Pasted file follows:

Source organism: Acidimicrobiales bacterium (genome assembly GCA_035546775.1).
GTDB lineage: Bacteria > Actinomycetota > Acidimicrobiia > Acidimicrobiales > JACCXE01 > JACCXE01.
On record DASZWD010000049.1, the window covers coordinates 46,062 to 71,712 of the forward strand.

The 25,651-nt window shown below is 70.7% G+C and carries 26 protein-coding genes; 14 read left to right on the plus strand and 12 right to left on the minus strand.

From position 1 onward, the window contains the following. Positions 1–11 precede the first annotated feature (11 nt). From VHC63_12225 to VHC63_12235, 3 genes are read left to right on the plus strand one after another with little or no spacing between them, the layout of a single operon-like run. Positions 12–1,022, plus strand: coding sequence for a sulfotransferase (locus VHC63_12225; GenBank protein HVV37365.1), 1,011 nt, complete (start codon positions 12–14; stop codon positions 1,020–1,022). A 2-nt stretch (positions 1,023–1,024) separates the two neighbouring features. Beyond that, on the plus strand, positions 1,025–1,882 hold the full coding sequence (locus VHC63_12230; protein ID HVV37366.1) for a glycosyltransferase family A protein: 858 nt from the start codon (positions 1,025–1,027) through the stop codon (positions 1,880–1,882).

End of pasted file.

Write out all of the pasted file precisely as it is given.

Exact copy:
Source organism: Acidimicrobiales bacterium (genome assembly GCA_035546775.1).
GTDB lineage: Bacteria > Actinomycetota > Acidimicrobiia > Acidimicrobiales > JACCXE01 > JACCXE01.
On record DASZWD010000049.1, the window covers coordinates 46,062 to 71,712 of the forward strand.

The 25,651-nt window shown below is 70.7% G+C and carries 26 protein-coding genes; 14 read left to right on the plus strand and 12 right to left on the minus strand.

From position 1 onward, the window contains the following. Positions 1–11 precede the first annotated feature (11 nt). From VHC63_12225 to VHC63_12235, 3 genes are read left to right on the plus strand one after another with little or no spacing between them, the layout of a single operon-like run. Positions 12–1,022, plus strand: coding sequence for a sulfotransferase (locus VHC63_12225; GenBank protein HVV37365.1), 1,011 nt, complete (start codon positions 12–14; stop codon positions 1,020–1,022). A 2-nt stretch (positions 1,023–1,024) separates the two neighbouring features. Beyond that, on the plus strand, positions 1,025–1,882 hold the full coding sequence (locus VHC63_12230; protein ID HVV37366.1) for a glycosyltransferase family A protein: 858 nt from the start codon (positions 1,025–1,027) through the stop codon (positions 1,880–1,882).